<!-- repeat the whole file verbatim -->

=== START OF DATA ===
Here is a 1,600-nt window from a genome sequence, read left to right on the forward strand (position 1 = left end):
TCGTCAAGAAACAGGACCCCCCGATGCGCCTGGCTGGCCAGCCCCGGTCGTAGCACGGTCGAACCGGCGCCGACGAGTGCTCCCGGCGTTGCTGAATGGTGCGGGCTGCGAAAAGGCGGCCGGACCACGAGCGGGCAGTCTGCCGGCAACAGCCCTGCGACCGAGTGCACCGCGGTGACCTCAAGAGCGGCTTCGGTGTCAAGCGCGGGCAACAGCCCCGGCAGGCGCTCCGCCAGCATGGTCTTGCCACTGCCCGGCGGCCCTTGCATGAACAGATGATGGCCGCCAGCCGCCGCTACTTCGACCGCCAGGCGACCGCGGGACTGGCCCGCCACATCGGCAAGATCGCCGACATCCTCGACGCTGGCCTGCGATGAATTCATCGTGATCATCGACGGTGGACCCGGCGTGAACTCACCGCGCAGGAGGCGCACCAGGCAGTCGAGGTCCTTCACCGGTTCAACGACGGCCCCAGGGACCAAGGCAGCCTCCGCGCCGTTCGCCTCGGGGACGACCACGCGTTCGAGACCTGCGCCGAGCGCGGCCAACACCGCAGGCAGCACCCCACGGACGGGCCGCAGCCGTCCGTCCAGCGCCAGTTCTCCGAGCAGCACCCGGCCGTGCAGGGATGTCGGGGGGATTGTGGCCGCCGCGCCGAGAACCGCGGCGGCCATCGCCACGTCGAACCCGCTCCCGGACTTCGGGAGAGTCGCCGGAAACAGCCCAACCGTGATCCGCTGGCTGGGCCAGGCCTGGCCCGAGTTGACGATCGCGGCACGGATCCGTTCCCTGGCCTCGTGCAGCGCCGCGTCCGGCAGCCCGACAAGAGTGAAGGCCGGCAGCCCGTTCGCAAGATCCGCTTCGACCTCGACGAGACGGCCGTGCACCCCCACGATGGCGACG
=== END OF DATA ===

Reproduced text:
Here is a 1,600-nt window from a genome sequence, read left to right on the forward strand (position 1 = left end):
TCGTCAAGAAACAGGACCCCCCGATGCGCCTGGCTGGCCAGCCCCGGTCGTAGCACGGTCGAACCGGCGCCGACGAGTGCTCCCGGCGTTGCTGAATGGTGCGGGCTGCGAAAAGGCGGCCGGACCACGAGCGGGCAGTCTGCCGGCAACAGCCCTGCGACCGAGTGCACCGCGGTGACCTCAAGAGCGGCTTCGGTGTCAAGCGCGGGCAACAGCCCCGGCAGGCGCTCCGCCAGCATGGTCTTGCCACTGCCCGGCGGCCCTTGCATGAACAGATGATGGCCGCCAGCCGCCGCTACTTCGACCGCCAGGCGACCGCGGGACTGGCCCGCCACATCGGCAAGATCGCCGACATCCTCGACGCTGGCCTGCGATGAATTCATCGTGATCATCGACGGTGGACCCGGCGTGAACTCACCGCGCAGGAGGCGCACCAGGCAGTCGAGGTCCTTCACCGGTTCAACGACGGCCCCAGGGACCAAGGCAGCCTCCGCGCCGTTCGCCTCGGGGACGACCACGCGTTCGAGACCTGCGCCGAGCGCGGCCAACACCGCAGGCAGCACCCCACGGACGGGCCGCAGCCGTCCGTCCAGCGCCAGTTCTCCGAGCAGCACCCGGCCGTGCAGGGATGTCGGGGGGATTGTGGCCGCCGCGCCGAGAACCGCGGCGGCCATCGCCACGTCGAACCCGCTCCCGGACTTCGGGAGAGTCGCCGGAAACAGCCCAACCGTGATCCGCTGGCTGGGCCAGGCCTGGCCCGAGTTGACGATCGCGGCACGGATCCGTTCCCTGGCCTCGTGCAGCGCCGCGTCCGGCAGCCCGACAAGAGTGAAGGCCGGCAGCCCGTTCGCAAGATCCGCTTCGACCTCGACGAGACGGCCGTGCACCCCCACGATGGCGACG